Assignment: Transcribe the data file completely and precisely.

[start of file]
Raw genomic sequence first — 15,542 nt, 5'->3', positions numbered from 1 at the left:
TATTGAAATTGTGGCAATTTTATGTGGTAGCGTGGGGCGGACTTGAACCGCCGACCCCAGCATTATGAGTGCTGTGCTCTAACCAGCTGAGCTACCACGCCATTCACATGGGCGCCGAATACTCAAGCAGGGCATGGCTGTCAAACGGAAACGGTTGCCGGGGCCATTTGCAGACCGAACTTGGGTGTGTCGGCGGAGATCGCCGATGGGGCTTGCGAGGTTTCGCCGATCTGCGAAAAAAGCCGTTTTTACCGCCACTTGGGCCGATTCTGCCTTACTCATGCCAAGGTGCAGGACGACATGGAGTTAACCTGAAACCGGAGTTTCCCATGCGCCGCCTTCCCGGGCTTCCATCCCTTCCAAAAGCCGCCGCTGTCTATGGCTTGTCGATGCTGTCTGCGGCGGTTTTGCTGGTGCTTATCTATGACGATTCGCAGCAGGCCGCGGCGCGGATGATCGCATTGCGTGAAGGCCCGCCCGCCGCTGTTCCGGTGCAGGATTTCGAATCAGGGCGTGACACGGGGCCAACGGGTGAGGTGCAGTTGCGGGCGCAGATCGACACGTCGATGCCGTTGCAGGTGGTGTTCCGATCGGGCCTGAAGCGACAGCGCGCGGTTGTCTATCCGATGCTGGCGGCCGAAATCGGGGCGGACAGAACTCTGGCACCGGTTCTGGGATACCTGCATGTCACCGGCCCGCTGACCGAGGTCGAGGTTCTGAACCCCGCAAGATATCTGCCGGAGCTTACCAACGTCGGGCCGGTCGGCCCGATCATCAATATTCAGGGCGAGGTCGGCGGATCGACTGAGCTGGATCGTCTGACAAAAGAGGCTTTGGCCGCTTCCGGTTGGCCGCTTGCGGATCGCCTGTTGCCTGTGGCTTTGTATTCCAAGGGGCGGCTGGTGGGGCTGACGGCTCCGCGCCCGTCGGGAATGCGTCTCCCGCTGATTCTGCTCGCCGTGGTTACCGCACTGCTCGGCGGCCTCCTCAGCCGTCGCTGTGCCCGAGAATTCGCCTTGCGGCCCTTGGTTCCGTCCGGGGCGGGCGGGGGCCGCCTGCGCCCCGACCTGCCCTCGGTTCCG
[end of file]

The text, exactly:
Raw genomic sequence first — 15,542 nt, 5'->3', positions numbered from 1 at the left:
TATTGAAATTGTGGCAATTTTATGTGGTAGCGTGGGGCGGACTTGAACCGCCGACCCCAGCATTATGAGTGCTGTGCTCTAACCAGCTGAGCTACCACGCCATTCACATGGGCGCCGAATACTCAAGCAGGGCATGGCTGTCAAACGGAAACGGTTGCCGGGGCCATTTGCAGACCGAACTTGGGTGTGTCGGCGGAGATCGCCGATGGGGCTTGCGAGGTTTCGCCGATCTGCGAAAAAAGCCGTTTTTACCGCCACTTGGGCCGATTCTGCCTTACTCATGCCAAGGTGCAGGACGACATGGAGTTAACCTGAAACCGGAGTTTCCCATGCGCCGCCTTCCCGGGCTTCCATCCCTTCCAAAAGCCGCCGCTGTCTATGGCTTGTCGATGCTGTCTGCGGCGGTTTTGCTGGTGCTTATCTATGACGATTCGCAGCAGGCCGCGGCGCGGATGATCGCATTGCGTGAAGGCCCGCCCGCCGCTGTTCCGGTGCAGGATTTCGAATCAGGGCGTGACACGGGGCCAACGGGTGAGGTGCAGTTGCGGGCGCAGATCGACACGTCGATGCCGTTGCAGGTGGTGTTCCGATCGGGCCTGAAGCGACAGCGCGCGGTTGTCTATCCGATGCTGGCGGCCGAAATCGGGGCGGACAGAACTCTGGCACCGGTTCTGGGATACCTGCATGTCACCGGCCCGCTGACCGAGGTCGAGGTTCTGAACCCCGCAAGATATCTGCCGGAGCTTACCAACGTCGGGCCGGTCGGCCCGATCATCAATATTCAGGGCGAGGTCGGCGGATCGACTGAGCTGGATCGTCTGACAAAAGAGGCTTTGGCCGCTTCCGGTTGGCCGCTTGCGGATCGCCTGTTGCCTGTGGCTTTGTATTCCAAGGGGCGGCTGGTGGGGCTGACGGCTCCGCGCCCGTCGGGAATGCGTCTCCCGCTGATTCTGCTCGCCGTGGTTACCGCACTGCTCGGCGGCCTCCTCAGCCGTCGCTGTGCCCGAGAATTCGCCTTGCGGCCCTTGGTTCCGTCCGGGGCGGGCGGGGGCCGCCTGCGCCCCGACCTGCCCTCGGTTCCG